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Picture This Photo Contest: May Winner

Though we didn’t quite match last month’s many entries in May’s Picture This contest–perhaps because container season is not yet in full swing for many of us (hint: dip in last year’s files)—some fine photos surfaced nonetheless. It was nip and tuck for first place, but I have to give the edge to… Continue Reading →

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On The Edge


I’ve gotten a lot of inspiring ideas and great garden techniques from Sydney Eddison over the years. She’s given me all kinds of ways to use color, combine plants  and minimize garden maintenance. But one of her best ideas was also the simplest. Once when I was fretting about a garden Open Day, she said to just make sure the edges are crisp. “If the edges look good,” she said, “you can get away with a multitude of sins.” And you know what? She’s right. It doesn’t even have to be any kind of traditional edge, as her margin of lamb’s ears shows. Continue Reading →

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One Big Thing


I wish I could say that my garden evolved to its present state thanks to some grand design. But it hasn’t. Oh, we began with a few basic concepts, but for the most part it has grown by equal parts hit-or-miss, with some trowel-and-error thrown in. Its driving force has been, more than anything else, a spirit of invention. That has meant a lot of changes over the years, as once-hazy, half-recognized notions took more solid form. Garden rooms, for example, seemed totally abstract at first–I could understand the idea, but had no clue how to make one. Same with structure. I grasped its value, but was unsure how to proceed–until I tried approaching from it a different angle. That’s when I started trying ONE BIG THING. Continue Reading →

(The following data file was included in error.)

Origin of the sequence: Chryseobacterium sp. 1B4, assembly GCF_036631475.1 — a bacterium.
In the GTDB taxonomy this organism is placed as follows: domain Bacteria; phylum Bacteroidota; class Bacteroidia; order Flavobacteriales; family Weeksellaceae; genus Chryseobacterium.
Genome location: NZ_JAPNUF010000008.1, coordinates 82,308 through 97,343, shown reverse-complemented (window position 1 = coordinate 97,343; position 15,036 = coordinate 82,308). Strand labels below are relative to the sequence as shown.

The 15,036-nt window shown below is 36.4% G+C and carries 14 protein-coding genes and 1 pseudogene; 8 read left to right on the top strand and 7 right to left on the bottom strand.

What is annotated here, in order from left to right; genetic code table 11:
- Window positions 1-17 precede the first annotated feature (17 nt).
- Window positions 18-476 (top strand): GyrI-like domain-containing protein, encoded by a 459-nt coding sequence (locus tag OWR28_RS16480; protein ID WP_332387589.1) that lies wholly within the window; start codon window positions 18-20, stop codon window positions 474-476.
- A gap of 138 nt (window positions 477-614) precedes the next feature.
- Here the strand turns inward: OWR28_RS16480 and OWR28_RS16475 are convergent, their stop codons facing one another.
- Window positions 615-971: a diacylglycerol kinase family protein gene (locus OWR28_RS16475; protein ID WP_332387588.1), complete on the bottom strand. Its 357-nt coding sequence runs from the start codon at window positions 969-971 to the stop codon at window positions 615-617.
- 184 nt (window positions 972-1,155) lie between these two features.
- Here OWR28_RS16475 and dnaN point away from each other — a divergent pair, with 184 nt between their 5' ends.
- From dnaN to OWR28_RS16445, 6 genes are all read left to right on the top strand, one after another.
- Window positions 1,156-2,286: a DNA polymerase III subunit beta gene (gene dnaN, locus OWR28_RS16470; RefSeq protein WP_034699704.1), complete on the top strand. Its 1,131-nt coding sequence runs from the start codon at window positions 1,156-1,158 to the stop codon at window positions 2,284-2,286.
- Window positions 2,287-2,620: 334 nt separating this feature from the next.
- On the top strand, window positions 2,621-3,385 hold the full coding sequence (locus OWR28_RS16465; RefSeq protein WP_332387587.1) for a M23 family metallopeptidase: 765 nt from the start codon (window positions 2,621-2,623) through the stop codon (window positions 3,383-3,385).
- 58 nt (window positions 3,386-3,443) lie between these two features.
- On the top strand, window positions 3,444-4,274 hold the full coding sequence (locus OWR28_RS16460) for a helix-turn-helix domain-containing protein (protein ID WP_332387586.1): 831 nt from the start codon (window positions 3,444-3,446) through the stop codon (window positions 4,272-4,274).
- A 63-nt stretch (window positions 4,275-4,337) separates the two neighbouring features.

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Gardening and the Gods


Every morning I greet my garden with joy. It’s a delight to know my beds and borders are out there, awaiting me. We kind of rely on each other. Gardening is, after all, a faith-based initiative. Without faith in the future, or at least hope, how can I battle drought, rain, early frosts (or late ones), bugs, critters, and the whole array of obstacles that stand between the present moment and the eventual garden of my dreams? As a gardener, I’m thinking long term. I plant little whips of trees, even grow some from seed.  I nurture fledgling shrubs 6-inches tall, and plant perennials that won’t mature for quite a while. In the fullness of time, they’ll match the vision in my mind’s eye. It’s a slow process. Sometimes, actually more often than I’d care to really consider, it takes years to develop a new area, or to bring harmony to even a fraction of my overall design. Even my abundant garden purchases are based on that same gradual, evolutionary scale: a few dollars here and a few there, but it all adds up.  That elongating time line doesn’t bother me; I rarely even consider it. I simply assume tomorrow will bring a new day, and a new step forward. But what if it doesn’t? Continue Reading →

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The Beauty of Bones

This is the first installment of Design Lines, a new GGW monthly column devoted to exploring the role of structure in garden design.


At the Sunken Garden, it’s all about the lines. I often stroll through grounds of the Hill–Stead, a manse turned museum not far from where I live. The main reason I head in that direction is to look in on its Sunken Garden, a gem designed, back in the day, by Beatrix Farrand. Depending on the season, I might gaze upon its carefully wrought color combinations, its fraternity of plants, and the welcoming refuge of its pavilion. But for me the real splendor of the Sunken Garden’s design lies in its geometry. Continue Reading →

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